Trustee’s Blog

“Digital Poverty is a real barrier for young people to get involved”

By Max McLoughlin, Trustee and Vice Chair.

The world has changed over the last few weeks and all organisations have adapted to the new norms of a CV-19-influenced world, as a Trustee of Sport 4 Life UK I was looking forward to having our first zoom-inspired trustee board meeting and learning about how the organisation has adapted and moved to a remote delivery model.

As always, our meetings are well run and organised; we generally stick to time. Hitesh always makes sure the important topics we need to hear about and the items we need to make decision on get the airtime they deserve. Since the last meeting, an actions log has been introduced, this will help track our progress against matters arising.

It was good to hear about the welfare of the staff team at Sport 4 Life is being supported whether through online staff huddles, the ubiquitous online pub quiz or by encouraging them to get involved via social media challenges.

Sport 4 Life UK trustee, Max McLoughlin

New arrival and a goodbye

We welcomed a new member to the board, Mundeep Johal, who comes with a wealth of experience in terms of finances. Mundeep said of joining the board: “Having spent my entire career working in corporate roles, I’m thrilled to have joined the Sport 4 Life Trustee Board. My 20 years plus experience in finance will enable me to support the organisation from an accounting perspective, and I look forward to working with the S4L team. I’m particularly excited to be working for an organisation that is passionate about changing the lives of young people, which will provide me an opportunity to give something back to the community.”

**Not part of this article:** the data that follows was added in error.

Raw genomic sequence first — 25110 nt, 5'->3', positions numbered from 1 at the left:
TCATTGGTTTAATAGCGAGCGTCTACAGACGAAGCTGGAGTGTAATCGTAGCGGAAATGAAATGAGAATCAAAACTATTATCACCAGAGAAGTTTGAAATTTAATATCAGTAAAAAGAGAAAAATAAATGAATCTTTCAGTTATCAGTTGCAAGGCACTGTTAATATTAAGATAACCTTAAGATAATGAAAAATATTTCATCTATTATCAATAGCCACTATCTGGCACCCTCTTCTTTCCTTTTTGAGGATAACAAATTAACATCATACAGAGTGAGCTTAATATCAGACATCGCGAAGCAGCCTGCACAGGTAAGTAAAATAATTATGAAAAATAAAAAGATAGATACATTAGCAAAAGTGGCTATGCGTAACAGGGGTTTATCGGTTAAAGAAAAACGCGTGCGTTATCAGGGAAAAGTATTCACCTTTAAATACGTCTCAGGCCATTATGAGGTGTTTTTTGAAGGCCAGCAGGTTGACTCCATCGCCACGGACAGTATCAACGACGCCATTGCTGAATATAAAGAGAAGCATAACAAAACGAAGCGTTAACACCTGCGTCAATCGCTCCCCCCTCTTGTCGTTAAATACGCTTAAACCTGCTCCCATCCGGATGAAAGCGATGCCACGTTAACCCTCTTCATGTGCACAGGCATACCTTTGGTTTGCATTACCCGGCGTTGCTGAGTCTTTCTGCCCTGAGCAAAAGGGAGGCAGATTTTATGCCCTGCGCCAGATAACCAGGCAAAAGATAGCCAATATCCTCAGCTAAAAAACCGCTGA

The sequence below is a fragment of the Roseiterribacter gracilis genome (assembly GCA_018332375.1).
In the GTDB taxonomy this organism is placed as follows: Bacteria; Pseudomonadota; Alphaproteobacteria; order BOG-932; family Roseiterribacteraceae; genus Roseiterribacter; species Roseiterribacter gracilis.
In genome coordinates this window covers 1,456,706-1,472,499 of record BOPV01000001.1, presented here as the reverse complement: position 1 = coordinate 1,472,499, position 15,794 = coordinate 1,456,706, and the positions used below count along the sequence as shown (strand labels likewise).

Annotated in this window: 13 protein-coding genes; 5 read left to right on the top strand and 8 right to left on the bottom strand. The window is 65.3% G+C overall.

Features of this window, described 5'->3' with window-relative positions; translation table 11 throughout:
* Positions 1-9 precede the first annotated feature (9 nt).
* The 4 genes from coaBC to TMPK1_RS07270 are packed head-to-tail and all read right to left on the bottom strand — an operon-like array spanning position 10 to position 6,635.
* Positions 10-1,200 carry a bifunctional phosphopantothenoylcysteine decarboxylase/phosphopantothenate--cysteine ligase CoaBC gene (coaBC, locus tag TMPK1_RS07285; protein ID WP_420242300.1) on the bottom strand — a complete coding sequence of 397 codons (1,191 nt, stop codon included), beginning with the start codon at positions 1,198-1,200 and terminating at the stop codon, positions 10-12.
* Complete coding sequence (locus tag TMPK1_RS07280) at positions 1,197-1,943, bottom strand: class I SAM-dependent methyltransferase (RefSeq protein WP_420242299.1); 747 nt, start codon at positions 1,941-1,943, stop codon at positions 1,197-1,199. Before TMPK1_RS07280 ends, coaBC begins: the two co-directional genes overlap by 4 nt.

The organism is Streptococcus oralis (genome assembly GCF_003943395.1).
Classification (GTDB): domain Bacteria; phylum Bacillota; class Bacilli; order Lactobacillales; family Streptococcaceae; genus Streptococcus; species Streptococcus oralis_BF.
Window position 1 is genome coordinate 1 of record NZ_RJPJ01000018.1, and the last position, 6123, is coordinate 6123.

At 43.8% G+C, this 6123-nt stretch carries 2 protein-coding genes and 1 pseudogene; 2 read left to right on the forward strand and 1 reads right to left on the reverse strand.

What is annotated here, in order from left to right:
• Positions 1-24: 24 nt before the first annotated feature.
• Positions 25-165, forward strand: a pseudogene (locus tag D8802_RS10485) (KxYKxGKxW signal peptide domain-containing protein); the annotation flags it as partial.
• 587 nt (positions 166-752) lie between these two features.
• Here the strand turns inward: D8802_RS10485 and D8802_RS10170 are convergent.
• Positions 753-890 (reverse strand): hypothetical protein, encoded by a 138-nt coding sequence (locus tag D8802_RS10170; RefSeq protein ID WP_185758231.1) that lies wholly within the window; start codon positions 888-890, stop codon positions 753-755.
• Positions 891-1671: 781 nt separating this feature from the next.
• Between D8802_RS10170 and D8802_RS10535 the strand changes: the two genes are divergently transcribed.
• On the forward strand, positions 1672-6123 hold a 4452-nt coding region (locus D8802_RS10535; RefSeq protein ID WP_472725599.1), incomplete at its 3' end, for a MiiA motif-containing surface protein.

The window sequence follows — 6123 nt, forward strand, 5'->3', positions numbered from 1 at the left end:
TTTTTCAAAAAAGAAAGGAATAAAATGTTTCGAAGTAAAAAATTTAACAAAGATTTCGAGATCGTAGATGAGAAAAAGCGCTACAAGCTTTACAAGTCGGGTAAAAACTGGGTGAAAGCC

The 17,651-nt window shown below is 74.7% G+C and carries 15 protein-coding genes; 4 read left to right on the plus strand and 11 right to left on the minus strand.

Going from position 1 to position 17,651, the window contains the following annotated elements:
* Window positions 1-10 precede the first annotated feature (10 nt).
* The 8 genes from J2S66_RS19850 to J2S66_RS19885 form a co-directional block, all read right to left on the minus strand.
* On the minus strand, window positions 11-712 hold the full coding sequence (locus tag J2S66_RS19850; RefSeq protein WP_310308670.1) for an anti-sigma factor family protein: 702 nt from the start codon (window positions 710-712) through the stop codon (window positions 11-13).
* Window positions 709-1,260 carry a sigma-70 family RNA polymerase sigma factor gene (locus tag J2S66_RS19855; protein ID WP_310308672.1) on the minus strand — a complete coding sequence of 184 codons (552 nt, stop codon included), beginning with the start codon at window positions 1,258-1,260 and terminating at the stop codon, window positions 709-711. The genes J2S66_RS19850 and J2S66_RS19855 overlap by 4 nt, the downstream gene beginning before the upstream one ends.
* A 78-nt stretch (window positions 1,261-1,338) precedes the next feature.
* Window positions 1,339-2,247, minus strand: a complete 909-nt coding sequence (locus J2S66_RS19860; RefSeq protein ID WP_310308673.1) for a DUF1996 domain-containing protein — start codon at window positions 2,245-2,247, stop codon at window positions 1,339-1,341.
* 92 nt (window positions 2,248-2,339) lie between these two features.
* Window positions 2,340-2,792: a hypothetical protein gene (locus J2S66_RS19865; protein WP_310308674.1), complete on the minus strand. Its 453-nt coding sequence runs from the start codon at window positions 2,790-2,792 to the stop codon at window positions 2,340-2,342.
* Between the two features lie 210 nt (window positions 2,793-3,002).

At the same time, we said goodbye to one of our board members, Katrina. Kat has been with us for three years and helped provided some marketing expertise. However, with two kids under two soon to be taking up her time, she has rightly decided to prioritise other aspects of her life. In her last meeting, Kat said: “It has been a privilege to be a Trustee of Sport 4 Life over the last three years. I have thoroughly enjoyed seeing close-hand the purpose and drive that the whole Sport 4 Life team have to harness the power of sport to improve young people’s lives in the region, and ultimately make them better skilled and more employable. I look forward to watching the charity continue to flourish under Tom’s leadership in the coming months and years.”